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Today's News

  • Shelby County Public Schools: Diversity of leadership surpasses state, nation

    With five vacant principal positions to fill — including at least one at each of the elementary, middle and high school levels — Shelby County Public Schools officials say they hope to add some diversity to those ranks.

    And although Shelby County is at or better than the state averages for minority personnel in positions that work with students, it still lags the diversity of its student population.

    However, finding and hiring minority candidates is much easier said than done for school districts in Shelby County, Kentucky and the nation.

  • A young person’s perspective in indelible ink

    In a world in which vicious vitriol is the vanguard of criticism, a hundred words could not have been more troubling, not because of what was said but because of what wasn’t said, what was missed, because of the emotion behind the letters and punctuation marks that came together to form the paragraphs.

    Because they made my point and missed my point.

  • What we think: I-64 ramp’s survival deserves thanks

    Shelby County Magistrate Tony Carriss calls the eastbound merge lane from KY 55 onto Interstate 64 “the most dangerous transportation issue in our county.”

    And now, in the very near future, this dangerously short strip of asphalt will receive a new and presumably safer design as part of the new state roads budget.

    We had hoped this was coming, that the General Assembly would follow through on the hard work by state Rep. Brad Montell (R-Shelbyville), state Sen. Paul Hornback (R-Shelbyville) and retired state Sen. Gary Tapp before them.

  • We congratulate: Settlement in Saddlebred spat

    We’re glad the American Saddlebred Horse Association and its members have settled their very public and divisive spat, one that threatened the stability of one of our key industries and its showplace facility at the Kentucky Horse Park.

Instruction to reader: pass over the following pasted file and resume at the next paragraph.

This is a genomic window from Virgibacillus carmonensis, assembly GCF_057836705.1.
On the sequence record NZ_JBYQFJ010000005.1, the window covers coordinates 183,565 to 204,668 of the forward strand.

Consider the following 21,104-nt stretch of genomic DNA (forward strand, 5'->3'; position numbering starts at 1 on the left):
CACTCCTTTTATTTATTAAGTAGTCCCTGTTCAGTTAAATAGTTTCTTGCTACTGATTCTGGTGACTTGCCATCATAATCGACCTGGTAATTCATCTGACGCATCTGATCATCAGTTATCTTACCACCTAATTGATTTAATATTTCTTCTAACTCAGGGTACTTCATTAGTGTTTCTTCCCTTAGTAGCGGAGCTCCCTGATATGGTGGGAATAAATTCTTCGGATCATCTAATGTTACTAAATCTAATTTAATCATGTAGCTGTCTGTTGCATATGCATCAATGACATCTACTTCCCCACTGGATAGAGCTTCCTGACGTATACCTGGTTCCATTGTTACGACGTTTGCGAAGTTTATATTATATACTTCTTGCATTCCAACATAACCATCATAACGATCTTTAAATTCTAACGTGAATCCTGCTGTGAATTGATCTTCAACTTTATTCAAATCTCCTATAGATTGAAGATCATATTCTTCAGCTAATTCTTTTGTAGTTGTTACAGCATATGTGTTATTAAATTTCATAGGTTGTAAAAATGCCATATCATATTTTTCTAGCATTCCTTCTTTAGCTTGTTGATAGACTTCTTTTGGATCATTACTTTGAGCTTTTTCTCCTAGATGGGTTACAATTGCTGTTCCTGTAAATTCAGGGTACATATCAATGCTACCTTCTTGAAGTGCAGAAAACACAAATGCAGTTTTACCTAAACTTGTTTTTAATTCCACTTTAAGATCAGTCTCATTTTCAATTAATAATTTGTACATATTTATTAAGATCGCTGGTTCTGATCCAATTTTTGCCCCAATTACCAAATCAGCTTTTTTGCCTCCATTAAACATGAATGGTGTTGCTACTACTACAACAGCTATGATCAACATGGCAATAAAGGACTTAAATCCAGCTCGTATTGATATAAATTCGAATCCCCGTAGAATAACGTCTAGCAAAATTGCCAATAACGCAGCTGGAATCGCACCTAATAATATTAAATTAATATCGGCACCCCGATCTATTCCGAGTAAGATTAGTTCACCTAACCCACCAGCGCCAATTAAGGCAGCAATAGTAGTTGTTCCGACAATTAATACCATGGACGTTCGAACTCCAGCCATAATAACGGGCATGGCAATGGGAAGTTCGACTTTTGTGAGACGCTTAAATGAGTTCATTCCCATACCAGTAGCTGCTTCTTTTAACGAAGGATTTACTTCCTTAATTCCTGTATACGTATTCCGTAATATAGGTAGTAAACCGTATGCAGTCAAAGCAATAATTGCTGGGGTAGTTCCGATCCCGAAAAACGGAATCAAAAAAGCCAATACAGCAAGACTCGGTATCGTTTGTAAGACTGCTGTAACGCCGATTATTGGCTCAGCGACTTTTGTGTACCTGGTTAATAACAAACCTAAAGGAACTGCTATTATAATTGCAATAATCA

Though we had read the position papers and the court findings, we really never understood why there was a spat in the first place.

  • Datebook: May 2, 2012

    Public meetings
    Shelbyville City Council meets at 6:30 p.m. Thursday at City Hall, 315 Washington St.

  • Woman’s shooting death in Shively shocks community

    Shelby County residents are still reeling in shock and grief over the shooting death of a local woman who had a reputation for being well-liked.

    After a night of fun spent at a concert with her cousin on Saturday, LaToya Bray was gone.

    Slain by gunfire, with her family left to mourn and wonder why.

    Bray, 35, of Shelbyville and her cousin, Derek Slade, 37, of Louisville were found shot to death in a car near Dixie Highway and the Watterson Expressway at about 4:30 a.m.

  • 2 lanes of I-64 to be closed this week

    The left lane will be closed in both directions will be closed on Interstate 64 near the Connor Station Road overpass (Mile Marker 25) because of repairs to the median barrier walls.

    These closures are scheduled daily, starting at 7 a.m. Monday, and continuing through the week or until the work is completed.

  • Boy Scouts honor Leathers of Roll Forming at dinner at Cardinal Club in Simpsonville

    Receiving a Distinguished Citizen Award, having several people speak about him and getting a standing ovation all added up to an emotional night for Ray Leathers on Thursday.

    “I am overwhelmingly humbled to receive this award,” said Leathers to a crowd of about 150 people at the Cardinal Club in Simpsonville.

    Leathers, who lives in Shelbyville with his wife, Rosalie, was the first recipient of the award, established this year by the Boy Scouts of America to recognize a person who has made significant contributions to the community.

  • Shelbyville City Council studies tax deal at workshop

    The city of Shelbyville is reviewing new taxing structure that could provide a new method of financing the redevelopment of impoverished areas and other public projects.

    At a workshop Thursday afternoon, members of the Shelbyville City Council, the Triple S Planning Commission and other observers met with representatives of CWC Latitudes, LLC to discuss the possibility of implementing what is called “tax increment financing.”

  • News briefs: April 25, 2012

    Shelby’s unemployment in March

    falls to 6.9%, fourth-lowest in state

    Shelby County’s unemployment plummeted below 7 percent for the first time in a long time.

    The latest unemployment figures released by the Kentucky Education and Workforce Development Cabinet shows Shelby with 6.9 percent unemployment in March, the fourth-best rating in the state.